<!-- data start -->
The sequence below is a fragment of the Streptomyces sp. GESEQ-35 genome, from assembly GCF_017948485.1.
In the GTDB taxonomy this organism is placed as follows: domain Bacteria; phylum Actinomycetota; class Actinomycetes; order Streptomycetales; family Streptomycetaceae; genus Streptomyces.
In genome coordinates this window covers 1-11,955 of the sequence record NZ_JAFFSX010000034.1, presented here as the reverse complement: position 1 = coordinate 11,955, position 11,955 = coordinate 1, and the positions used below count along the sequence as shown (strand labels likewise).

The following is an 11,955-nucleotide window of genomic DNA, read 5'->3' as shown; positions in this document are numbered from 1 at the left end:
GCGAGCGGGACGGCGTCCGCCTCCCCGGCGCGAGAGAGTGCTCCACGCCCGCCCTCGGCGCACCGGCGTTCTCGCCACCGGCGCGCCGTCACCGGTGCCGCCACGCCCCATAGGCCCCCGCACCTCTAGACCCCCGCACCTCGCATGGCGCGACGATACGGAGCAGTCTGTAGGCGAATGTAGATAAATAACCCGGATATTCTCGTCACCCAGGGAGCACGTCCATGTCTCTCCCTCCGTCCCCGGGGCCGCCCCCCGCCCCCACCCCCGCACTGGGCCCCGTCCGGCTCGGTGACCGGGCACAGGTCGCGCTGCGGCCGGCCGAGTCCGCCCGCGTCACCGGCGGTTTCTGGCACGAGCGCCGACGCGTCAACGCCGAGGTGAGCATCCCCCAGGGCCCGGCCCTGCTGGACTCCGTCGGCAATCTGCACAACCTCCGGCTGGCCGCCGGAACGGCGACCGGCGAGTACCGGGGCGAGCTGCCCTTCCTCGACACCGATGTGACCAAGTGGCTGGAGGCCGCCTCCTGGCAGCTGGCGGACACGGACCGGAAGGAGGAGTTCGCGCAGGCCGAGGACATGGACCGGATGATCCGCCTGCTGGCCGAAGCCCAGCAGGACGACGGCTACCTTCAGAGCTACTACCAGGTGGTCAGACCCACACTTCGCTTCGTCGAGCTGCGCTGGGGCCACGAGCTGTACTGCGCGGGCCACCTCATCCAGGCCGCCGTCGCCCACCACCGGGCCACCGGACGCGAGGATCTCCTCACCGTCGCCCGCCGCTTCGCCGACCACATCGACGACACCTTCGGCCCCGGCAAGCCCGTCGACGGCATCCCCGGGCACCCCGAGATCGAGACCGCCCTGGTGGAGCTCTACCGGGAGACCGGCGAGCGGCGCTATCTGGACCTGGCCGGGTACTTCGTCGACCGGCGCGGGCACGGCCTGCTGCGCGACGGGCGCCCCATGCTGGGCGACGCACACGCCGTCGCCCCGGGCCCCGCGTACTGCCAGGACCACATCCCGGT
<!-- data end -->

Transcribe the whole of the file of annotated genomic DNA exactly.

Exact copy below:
The sequence below is a fragment of the Streptomyces sp. GESEQ-35 genome, from assembly GCF_017948485.1.
In the GTDB taxonomy this organism is placed as follows: domain Bacteria; phylum Actinomycetota; class Actinomycetes; order Streptomycetales; family Streptomycetaceae; genus Streptomyces.
In genome coordinates this window covers 1-11,955 of the sequence record NZ_JAFFSX010000034.1, presented here as the reverse complement: position 1 = coordinate 11,955, position 11,955 = coordinate 1, and the positions used below count along the sequence as shown (strand labels likewise).

The following is an 11,955-nucleotide window of genomic DNA, read 5'->3' as shown; positions in this document are numbered from 1 at the left end:
GCGAGCGGGACGGCGTCCGCCTCCCCGGCGCGAGAGAGTGCTCCACGCCCGCCCTCGGCGCACCGGCGTTCTCGCCACCGGCGCGCCGTCACCGGTGCCGCCACGCCCCATAGGCCCCCGCACCTCTAGACCCCCGCACCTCGCATGGCGCGACGATACGGAGCAGTCTGTAGGCGAATGTAGATAAATAACCCGGATATTCTCGTCACCCAGGGAGCACGTCCATGTCTCTCCCTCCGTCCCCGGGGCCGCCCCCCGCCCCCACCCCCGCACTGGGCCCCGTCCGGCTCGGTGACCGGGCACAGGTCGCGCTGCGGCCGGCCGAGTCCGCCCGCGTCACCGGCGGTTTCTGGCACGAGCGCCGACGCGTCAACGCCGAGGTGAGCATCCCCCAGGGCCCGGCCCTGCTGGACTCCGTCGGCAATCTGCACAACCTCCGGCTGGCCGCCGGAACGGCGACCGGCGAGTACCGGGGCGAGCTGCCCTTCCTCGACACCGATGTGACCAAGTGGCTGGAGGCCGCCTCCTGGCAGCTGGCGGACACGGACCGGAAGGAGGAGTTCGCGCAGGCCGAGGACATGGACCGGATGATCCGCCTGCTGGCCGAAGCCCAGCAGGACGACGGCTACCTTCAGAGCTACTACCAGGTGGTCAGACCCACACTTCGCTTCGTCGAGCTGCGCTGGGGCCACGAGCTGTACTGCGCGGGCCACCTCATCCAGGCCGCCGTCGCCCACCACCGGGCCACCGGACGCGAGGATCTCCTCACCGTCGCCCGCCGCTTCGCCGACCACATCGACGACACCTTCGGCCCCGGCAAGCCCGTCGACGGCATCCCCGGGCACCCCGAGATCGAGACCGCCCTGGTGGAGCTCTACCGGGAGACCGGCGAGCGGCGCTATCTGGACCTGGCCGGGTACTTCGTCGACCGGCGCGGGCACGGCCTGCTGCGCGACGGGCGCCCCATGCTGGGCGACGCACACGCCGTCGCCCCGGGCCCCGCGTACTGCCAGGACCACATCCCGGT